So in the early 1920s, the Japanese central government set up the policy of supporting educational films [which at the time also encompassed] animation. By this kind of categorization the government supported animation filmmaking and sometimes commissioned independent filmmakers to make animations for kid audiences. Animation became a way to safeguard children [from] the influence of cinema. And so, its quality changed at that time.
Coming to the question of governmental funding for animated films. I have noticed that films from the WWII era which are heavily funded by the government resemble Hollywood cartoons much more than earlier Japanese animation. Is there a principal cause for this?
Yes, [this is the result of the combination] of two elements. In the late 20s, early 30s, more and more American animation came to Japan: Disney, [Fleischer's] Betty Boop and Popeye, etc... Japanese animation was very quick to react to this situation by creating its own [set] of characters which originated from comic books and also from Japanese folklore such as Momotaro, monkeys, badgers, etc...
It seems that the synthesis is very well done, though. These are early cartoons but they are very well executed technically. The western influence is obvious but the Japanese elements are blended in successfully.
[The reason for] this synthesis is that in the 1940s, the Japanese government set up the Film Law which forced culture films [documentaries], educational and animation films to be shown in theatres to [large] audiences.
The law also controlled film projections, and [theatre] personnel. There was severe censorship. [Nevertheless], the field of animation became prosperous in these times because the government supported it with its law. So as the influence of American cartoons on Japanese animation continued in the 1940s, it came together with the film law and this resulted in the making of the first medium and feature-length animated films in Japan [the 1942 war film Momotaro and the Sea Eagle was Japan's first five-reel animation].
[Films from this period] used characterization that was typical of American animation. [This] is pretty ironic because these films were very much anti-American propaganda, but still [laughs] it is very apparent that their character designs and aesthetic were coming from American animation.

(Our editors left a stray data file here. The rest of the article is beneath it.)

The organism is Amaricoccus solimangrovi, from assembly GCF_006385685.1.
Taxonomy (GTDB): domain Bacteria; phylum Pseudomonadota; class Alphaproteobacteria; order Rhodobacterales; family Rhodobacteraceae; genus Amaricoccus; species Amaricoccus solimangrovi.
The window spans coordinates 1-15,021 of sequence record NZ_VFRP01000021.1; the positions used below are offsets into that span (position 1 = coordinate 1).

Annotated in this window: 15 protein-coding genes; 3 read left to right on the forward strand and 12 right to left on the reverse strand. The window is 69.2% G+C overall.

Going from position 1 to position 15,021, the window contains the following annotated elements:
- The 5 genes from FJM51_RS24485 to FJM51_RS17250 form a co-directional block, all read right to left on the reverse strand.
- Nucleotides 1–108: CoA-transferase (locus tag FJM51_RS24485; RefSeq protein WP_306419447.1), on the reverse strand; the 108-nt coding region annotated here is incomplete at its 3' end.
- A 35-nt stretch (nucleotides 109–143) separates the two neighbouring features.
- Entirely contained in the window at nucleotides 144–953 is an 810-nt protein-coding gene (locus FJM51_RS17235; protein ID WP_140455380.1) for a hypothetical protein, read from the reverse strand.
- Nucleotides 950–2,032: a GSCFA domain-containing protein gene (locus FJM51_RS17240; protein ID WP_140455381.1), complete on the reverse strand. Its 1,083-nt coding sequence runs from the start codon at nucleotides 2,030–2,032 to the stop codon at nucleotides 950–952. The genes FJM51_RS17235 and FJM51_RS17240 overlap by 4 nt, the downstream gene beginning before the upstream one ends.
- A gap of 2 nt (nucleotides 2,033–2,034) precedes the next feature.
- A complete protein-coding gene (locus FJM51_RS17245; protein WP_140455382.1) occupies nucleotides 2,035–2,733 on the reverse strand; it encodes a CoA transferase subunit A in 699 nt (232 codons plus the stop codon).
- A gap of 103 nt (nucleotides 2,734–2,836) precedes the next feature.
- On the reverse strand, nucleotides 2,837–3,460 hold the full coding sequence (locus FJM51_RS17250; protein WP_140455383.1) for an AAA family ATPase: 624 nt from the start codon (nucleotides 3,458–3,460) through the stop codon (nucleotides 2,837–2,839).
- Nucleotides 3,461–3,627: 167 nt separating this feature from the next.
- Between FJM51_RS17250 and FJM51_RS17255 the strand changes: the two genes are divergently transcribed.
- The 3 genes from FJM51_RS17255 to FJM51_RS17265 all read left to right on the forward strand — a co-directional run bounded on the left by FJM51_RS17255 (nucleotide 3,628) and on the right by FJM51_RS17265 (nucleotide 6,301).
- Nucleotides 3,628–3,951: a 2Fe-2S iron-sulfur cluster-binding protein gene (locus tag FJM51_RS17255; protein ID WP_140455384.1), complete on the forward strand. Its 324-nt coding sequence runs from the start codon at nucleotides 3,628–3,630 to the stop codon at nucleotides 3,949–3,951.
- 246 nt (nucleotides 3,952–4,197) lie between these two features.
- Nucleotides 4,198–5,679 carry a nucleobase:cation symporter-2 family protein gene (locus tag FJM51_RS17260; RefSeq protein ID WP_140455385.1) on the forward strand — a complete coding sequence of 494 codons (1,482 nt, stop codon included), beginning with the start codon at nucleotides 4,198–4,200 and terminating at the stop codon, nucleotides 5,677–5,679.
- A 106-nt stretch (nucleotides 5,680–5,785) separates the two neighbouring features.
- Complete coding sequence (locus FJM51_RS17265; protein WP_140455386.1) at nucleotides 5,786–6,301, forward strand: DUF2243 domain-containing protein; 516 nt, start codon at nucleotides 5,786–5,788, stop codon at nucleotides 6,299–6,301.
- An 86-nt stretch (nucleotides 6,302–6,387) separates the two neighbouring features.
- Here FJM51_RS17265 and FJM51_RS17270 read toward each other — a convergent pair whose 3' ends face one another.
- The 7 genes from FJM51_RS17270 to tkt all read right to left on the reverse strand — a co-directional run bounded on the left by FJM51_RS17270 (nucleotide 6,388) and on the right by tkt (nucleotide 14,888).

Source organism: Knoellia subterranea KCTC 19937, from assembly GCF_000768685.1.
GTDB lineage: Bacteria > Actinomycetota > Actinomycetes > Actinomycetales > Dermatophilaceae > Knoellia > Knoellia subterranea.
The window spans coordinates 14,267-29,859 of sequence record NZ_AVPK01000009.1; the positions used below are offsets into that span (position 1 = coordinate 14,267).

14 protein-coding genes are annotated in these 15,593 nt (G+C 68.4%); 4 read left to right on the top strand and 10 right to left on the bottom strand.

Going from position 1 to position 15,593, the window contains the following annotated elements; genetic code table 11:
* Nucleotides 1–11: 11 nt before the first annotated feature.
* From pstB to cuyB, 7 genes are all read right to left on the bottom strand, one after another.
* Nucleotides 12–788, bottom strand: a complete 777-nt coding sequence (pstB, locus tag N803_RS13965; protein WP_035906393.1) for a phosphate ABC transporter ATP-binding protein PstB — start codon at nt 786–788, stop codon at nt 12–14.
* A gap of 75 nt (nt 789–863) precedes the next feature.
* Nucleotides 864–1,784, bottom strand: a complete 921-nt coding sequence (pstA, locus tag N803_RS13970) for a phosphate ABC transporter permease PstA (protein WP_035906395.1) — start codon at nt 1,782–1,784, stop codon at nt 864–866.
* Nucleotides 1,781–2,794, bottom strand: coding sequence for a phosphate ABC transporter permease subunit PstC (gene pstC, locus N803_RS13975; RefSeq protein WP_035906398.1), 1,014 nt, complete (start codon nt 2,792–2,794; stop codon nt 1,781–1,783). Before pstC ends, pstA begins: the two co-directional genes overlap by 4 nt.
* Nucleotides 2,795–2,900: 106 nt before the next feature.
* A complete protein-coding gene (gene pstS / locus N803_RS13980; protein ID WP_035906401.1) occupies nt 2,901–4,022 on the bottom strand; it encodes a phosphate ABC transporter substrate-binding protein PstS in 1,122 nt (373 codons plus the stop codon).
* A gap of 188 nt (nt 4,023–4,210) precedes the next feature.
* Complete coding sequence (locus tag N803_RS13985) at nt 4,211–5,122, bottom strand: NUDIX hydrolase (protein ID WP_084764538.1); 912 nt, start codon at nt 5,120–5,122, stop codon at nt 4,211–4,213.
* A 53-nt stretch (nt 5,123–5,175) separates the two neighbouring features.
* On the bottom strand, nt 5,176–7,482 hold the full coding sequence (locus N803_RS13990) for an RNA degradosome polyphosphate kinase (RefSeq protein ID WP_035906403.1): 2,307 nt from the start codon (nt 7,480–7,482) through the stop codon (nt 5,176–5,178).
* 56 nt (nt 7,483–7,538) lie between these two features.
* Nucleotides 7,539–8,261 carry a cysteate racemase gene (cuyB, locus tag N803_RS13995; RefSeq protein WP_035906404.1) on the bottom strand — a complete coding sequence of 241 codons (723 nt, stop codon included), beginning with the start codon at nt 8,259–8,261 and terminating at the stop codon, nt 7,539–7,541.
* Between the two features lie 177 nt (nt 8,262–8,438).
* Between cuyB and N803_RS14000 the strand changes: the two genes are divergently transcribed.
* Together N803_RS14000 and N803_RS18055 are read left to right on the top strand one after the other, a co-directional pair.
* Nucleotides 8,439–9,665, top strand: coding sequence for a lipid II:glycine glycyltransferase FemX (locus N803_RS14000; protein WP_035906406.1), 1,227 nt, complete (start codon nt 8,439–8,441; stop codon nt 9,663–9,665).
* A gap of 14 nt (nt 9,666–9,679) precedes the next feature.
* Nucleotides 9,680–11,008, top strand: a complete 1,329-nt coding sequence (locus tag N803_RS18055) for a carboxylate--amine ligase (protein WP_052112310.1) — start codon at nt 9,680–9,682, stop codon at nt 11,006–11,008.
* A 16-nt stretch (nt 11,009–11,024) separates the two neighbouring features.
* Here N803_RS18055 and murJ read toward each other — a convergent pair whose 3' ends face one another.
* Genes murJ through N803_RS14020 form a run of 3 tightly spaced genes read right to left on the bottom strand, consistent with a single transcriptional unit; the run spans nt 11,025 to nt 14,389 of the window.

Coming to Momotaro and the Sea Eagle, can you talk about its cast of characters? Why is the leader of the Japanese army a young girl and why are its soldiers animals?
I think that it's a young boy, not a girl. It seems that he has a kind of femininity but it's a boy. [These characters] come from the original story of Momotaro, who was a boy character that fought the enemy [with the help] of animals.
What happened to Japanese animation between the end of WWII and the establishment of Toei Doga studio in the fifties?
This is one of the hardest ever periods for Japanese animation. There was a shortage of film stock and taxes were high. The defeat of the war finished the [governmental] support to filmmaking. There were no festivals, no theatrical exhibitions, but there were a lot of talented young artists who tried to make films on an independent basis. So when Toei started in the '50s, and TV animation in the early '60s, they [offered the young] animators a way to sort of continue making films under a well-financed situation.
Noburo Ofuji, an animation pioneer to whom you attribute a program to in this retrospective, made Burglars of Baghdad Castle in 1926. This film is very innovative. The techniques used in it foresee some of those that Japanese animators will employ later such as limiting the movement of characters. Do you see a link between Ofuji's work and some of the techniques that were used later on?